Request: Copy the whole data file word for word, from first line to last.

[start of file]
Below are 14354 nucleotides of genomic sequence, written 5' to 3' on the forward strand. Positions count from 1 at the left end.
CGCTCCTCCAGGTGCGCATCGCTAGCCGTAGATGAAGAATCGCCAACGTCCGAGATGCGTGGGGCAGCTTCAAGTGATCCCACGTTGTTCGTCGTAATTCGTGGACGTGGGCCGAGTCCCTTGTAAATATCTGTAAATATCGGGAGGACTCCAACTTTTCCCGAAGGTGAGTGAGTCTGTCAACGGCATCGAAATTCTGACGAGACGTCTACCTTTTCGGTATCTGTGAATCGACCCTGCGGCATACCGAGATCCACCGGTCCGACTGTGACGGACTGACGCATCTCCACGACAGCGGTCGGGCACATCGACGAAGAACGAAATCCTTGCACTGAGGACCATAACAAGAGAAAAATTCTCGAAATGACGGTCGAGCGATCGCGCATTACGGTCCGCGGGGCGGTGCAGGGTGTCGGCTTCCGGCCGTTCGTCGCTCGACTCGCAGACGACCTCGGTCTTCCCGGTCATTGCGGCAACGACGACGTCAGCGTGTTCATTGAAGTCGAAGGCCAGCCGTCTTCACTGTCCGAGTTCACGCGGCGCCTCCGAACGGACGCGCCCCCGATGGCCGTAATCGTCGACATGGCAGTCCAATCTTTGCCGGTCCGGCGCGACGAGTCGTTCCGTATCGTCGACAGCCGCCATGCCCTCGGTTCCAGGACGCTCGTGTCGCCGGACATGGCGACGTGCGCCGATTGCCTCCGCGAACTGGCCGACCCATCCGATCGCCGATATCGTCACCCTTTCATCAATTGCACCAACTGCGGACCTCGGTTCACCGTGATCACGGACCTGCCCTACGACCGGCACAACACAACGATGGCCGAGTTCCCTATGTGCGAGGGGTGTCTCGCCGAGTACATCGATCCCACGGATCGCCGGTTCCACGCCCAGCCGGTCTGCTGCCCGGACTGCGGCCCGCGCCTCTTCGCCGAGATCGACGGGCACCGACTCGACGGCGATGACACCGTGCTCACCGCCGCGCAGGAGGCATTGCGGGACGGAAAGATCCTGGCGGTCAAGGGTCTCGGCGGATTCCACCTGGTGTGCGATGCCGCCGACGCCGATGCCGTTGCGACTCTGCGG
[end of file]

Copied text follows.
Below are 14354 nucleotides of genomic sequence, written 5' to 3' on the forward strand. Positions count from 1 at the left end.
CGCTCCTCCAGGTGCGCATCGCTAGCCGTAGATGAAGAATCGCCAACGTCCGAGATGCGTGGGGCAGCTTCAAGTGATCCCACGTTGTTCGTCGTAATTCGTGGACGTGGGCCGAGTCCCTTGTAAATATCTGTAAATATCGGGAGGACTCCAACTTTTCCCGAAGGTGAGTGAGTCTGTCAACGGCATCGAAATTCTGACGAGACGTCTACCTTTTCGGTATCTGTGAATCGACCCTGCGGCATACCGAGATCCACCGGTCCGACTGTGACGGACTGACGCATCTCCACGACAGCGGTCGGGCACATCGACGAAGAACGAAATCCTTGCACTGAGGACCATAACAAGAGAAAAATTCTCGAAATGACGGTCGAGCGATCGCGCATTACGGTCCGCGGGGCGGTGCAGGGTGTCGGCTTCCGGCCGTTCGTCGCTCGACTCGCAGACGACCTCGGTCTTCCCGGTCATTGCGGCAACGACGACGTCAGCGTGTTCATTGAAGTCGAAGGCCAGCCGTCTTCACTGTCCGAGTTCACGCGGCGCCTCCGAACGGACGCGCCCCCGATGGCCGTAATCGTCGACATGGCAGTCCAATCTTTGCCGGTCCGGCGCGACGAGTCGTTCCGTATCGTCGACAGCCGCCATGCCCTCGGTTCCAGGACGCTCGTGTCGCCGGACATGGCGACGTGCGCCGATTGCCTCCGCGAACTGGCCGACCCATCCGATCGCCGATATCGTCACCCTTTCATCAATTGCACCAACTGCGGACCTCGGTTCACCGTGATCACGGACCTGCCCTACGACCGGCACAACACAACGATGGCCGAGTTCCCTATGTGCGAGGGGTGTCTCGCCGAGTACATCGATCCCACGGATCGCCGGTTCCACGCCCAGCCGGTCTGCTGCCCGGACTGCGGCCCGCGCCTCTTCGCCGAGATCGACGGGCACCGACTCGACGGCGATGACACCGTGCTCACCGCCGCGCAGGAGGCATTGCGGGACGGAAAGATCCTGGCGGTCAAGGGTCTCGGCGGATTCCACCTGGTGTGCGATGCCGCCGACGCCGATGCCGTTGCGACTCTGCGG